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How They Croaked: The Awful Ends of the Awfully Famous Hardcover – March 15, 2011


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How They Croaked: The Awful Ends of the Awfully Famous + How They Choked: Failures, Flops, and Flaws of the Awfully Famous
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Product Details

  • Age Range: 10 - 14 years
  • Grade Level: 5 - 8
  • Lexile Measure: 950L (What's this?)
  • Hardcover: 192 pages
  • Publisher: Walker Childrens (March 15, 2011)
  • Language: English
  • ISBN-10: 0802798179
  • ISBN-13: 978-0802798176
  • Product Dimensions: 10.1 x 7.4 x 0.9 inches
  • Shipping Weight: 1.7 pounds (View shipping rates and policies)
  • Average Customer Review: 4.6 out of 5 stars  See all reviews (82 customer reviews)
  • Amazon Best Sellers Rank: #86,425 in Books (See Top 100 in Books)

Editorial Reviews

From Booklist

*Starred Review* From George �Little Mouth of Horrors� Washington to Marie �You Glow, Girl� Curie, Bragg chronicles with ghoulish glee the chronic or fatal maladies that afflicted 19 historical figures. Nonsqueamish readers will be entranced by her riveting descriptions of King Tut�s mummification (and the brutal treatment that mummy has received in modern times); the thoroughly septic �doctoring� that hastened or at least contributed to the deaths of Mozart, Napoleon, James A. Garfield, and others; the literal dissolution of Henry VIII�s body (�While lying in state, it is believed that his toxic remains exploded, and some of his royal splendidness dripped out the sides of the coffin overnight�); and the outrageous fates of Einstein�s brain, Galileo�s fingers, and other coroners� souvenirs. The author tucks quick notes on at least marginally relevant topics, such as leeching, scurvy, presidential assassins, and mummy eyes (�If mummy eyeballs are rehydrated, they return to almost normal size�), between the chapters and closes with generous lists of nontechnical print resources on each of her subjects. O�Malley�s cartoon portraits and spot art add just the right notes of humor to keep the contents from becoming too gross. Usually. Despite occasional farfetched claims�it�s hard to believe that Charles Darwin puked four million times, even though he was fanatical about keeping personal health records�this all-too-informative study deserves the wild popularity it will without doubt acquire. Grades 5-8. --John Peters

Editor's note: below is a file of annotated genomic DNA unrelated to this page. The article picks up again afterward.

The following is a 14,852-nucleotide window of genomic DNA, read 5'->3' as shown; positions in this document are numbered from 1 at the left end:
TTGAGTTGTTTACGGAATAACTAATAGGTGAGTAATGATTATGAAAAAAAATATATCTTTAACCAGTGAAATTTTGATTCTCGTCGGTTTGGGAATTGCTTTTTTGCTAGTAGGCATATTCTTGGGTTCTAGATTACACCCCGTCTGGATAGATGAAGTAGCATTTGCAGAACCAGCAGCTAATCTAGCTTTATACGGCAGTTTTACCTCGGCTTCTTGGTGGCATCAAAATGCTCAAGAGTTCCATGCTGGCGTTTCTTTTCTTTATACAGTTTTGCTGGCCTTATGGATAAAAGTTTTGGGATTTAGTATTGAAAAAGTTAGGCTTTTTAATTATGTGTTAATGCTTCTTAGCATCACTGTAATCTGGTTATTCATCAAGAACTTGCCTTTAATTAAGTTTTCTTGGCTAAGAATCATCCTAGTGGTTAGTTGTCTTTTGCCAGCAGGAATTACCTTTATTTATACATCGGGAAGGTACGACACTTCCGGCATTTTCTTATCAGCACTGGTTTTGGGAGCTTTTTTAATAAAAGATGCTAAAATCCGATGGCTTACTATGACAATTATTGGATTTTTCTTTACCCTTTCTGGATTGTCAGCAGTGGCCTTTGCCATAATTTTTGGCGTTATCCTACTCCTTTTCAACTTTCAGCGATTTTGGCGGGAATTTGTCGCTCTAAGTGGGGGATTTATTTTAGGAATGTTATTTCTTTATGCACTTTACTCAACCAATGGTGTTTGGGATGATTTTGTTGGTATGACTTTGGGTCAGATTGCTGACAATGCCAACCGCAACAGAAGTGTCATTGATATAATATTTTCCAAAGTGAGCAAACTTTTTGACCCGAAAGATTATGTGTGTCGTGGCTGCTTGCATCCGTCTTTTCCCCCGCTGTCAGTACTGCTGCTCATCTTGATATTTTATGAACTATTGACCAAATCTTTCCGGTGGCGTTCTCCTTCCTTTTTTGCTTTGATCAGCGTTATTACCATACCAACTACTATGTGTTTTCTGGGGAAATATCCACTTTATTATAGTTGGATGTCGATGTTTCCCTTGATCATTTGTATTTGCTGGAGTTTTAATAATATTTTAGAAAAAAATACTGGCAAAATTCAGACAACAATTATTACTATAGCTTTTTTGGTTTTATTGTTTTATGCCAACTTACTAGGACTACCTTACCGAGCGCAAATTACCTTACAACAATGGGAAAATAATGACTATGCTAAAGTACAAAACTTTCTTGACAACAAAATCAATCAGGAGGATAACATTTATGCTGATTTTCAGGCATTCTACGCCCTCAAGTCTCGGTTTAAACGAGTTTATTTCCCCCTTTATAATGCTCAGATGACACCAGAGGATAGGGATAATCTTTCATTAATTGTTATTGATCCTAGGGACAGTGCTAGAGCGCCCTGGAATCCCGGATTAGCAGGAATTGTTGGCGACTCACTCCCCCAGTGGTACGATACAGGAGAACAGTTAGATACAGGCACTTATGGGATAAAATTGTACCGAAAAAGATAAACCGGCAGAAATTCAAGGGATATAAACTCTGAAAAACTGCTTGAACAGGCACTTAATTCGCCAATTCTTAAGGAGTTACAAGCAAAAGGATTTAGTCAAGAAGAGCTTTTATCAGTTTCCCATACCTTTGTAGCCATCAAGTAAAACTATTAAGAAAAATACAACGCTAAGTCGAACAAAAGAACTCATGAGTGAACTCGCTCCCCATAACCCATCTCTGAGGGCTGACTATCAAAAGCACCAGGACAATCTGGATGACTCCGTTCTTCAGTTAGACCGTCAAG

Review